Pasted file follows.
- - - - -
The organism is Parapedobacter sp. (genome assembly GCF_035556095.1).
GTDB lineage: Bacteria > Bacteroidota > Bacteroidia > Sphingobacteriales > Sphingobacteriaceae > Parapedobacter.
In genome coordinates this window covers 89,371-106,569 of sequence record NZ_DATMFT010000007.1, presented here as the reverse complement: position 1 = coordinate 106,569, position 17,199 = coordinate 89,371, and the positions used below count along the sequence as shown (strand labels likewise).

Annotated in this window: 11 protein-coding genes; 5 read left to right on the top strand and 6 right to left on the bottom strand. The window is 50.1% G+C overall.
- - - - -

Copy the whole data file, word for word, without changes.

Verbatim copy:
The organism is Parapedobacter sp. (genome assembly GCF_035556095.1).
GTDB lineage: Bacteria > Bacteroidota > Bacteroidia > Sphingobacteriales > Sphingobacteriaceae > Parapedobacter.
In genome coordinates this window covers 89,371-106,569 of sequence record NZ_DATMFT010000007.1, presented here as the reverse complement: position 1 = coordinate 106,569, position 17,199 = coordinate 89,371, and the positions used below count along the sequence as shown (strand labels likewise).

Annotated in this window: 11 protein-coding genes; 5 read left to right on the top strand and 6 right to left on the bottom strand. The window is 50.1% G+C overall.